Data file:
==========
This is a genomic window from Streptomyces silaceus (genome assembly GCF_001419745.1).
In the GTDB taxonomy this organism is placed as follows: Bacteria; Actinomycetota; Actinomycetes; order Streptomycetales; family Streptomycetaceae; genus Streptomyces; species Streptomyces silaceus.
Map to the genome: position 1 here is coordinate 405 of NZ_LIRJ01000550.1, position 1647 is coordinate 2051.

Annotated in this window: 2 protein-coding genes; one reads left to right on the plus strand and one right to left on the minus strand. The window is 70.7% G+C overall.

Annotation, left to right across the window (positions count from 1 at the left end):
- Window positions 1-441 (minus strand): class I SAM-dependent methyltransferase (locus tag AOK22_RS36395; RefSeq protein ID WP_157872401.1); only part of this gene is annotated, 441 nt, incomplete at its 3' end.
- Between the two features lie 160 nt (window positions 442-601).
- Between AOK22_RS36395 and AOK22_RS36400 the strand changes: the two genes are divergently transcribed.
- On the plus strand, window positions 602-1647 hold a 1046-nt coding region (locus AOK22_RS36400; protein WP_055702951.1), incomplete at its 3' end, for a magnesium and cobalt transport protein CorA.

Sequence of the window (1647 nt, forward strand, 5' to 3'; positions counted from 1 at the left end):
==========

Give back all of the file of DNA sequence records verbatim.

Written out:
This is a genomic window from Streptomyces silaceus (genome assembly GCF_001419745.1).
In the GTDB taxonomy this organism is placed as follows: Bacteria; Actinomycetota; Actinomycetes; order Streptomycetales; family Streptomycetaceae; genus Streptomyces; species Streptomyces silaceus.
Map to the genome: position 1 here is coordinate 405 of NZ_LIRJ01000550.1, position 1647 is coordinate 2051.

Annotated in this window: 2 protein-coding genes; one reads left to right on the plus strand and one right to left on the minus strand. The window is 70.7% G+C overall.

Annotation, left to right across the window (positions count from 1 at the left end):
- Window positions 1-441 (minus strand): class I SAM-dependent methyltransferase (locus tag AOK22_RS36395; RefSeq protein ID WP_157872401.1); only part of this gene is annotated, 441 nt, incomplete at its 3' end.
- Between the two features lie 160 nt (window positions 442-601).
- Between AOK22_RS36395 and AOK22_RS36400 the strand changes: the two genes are divergently transcribed.
- On the plus strand, window positions 602-1647 hold a 1046-nt coding region (locus AOK22_RS36400; protein WP_055702951.1), incomplete at its 3' end, for a magnesium and cobalt transport protein CorA.

Sequence of the window (1647 nt, forward strand, 5' to 3'; positions counted from 1 at the left end):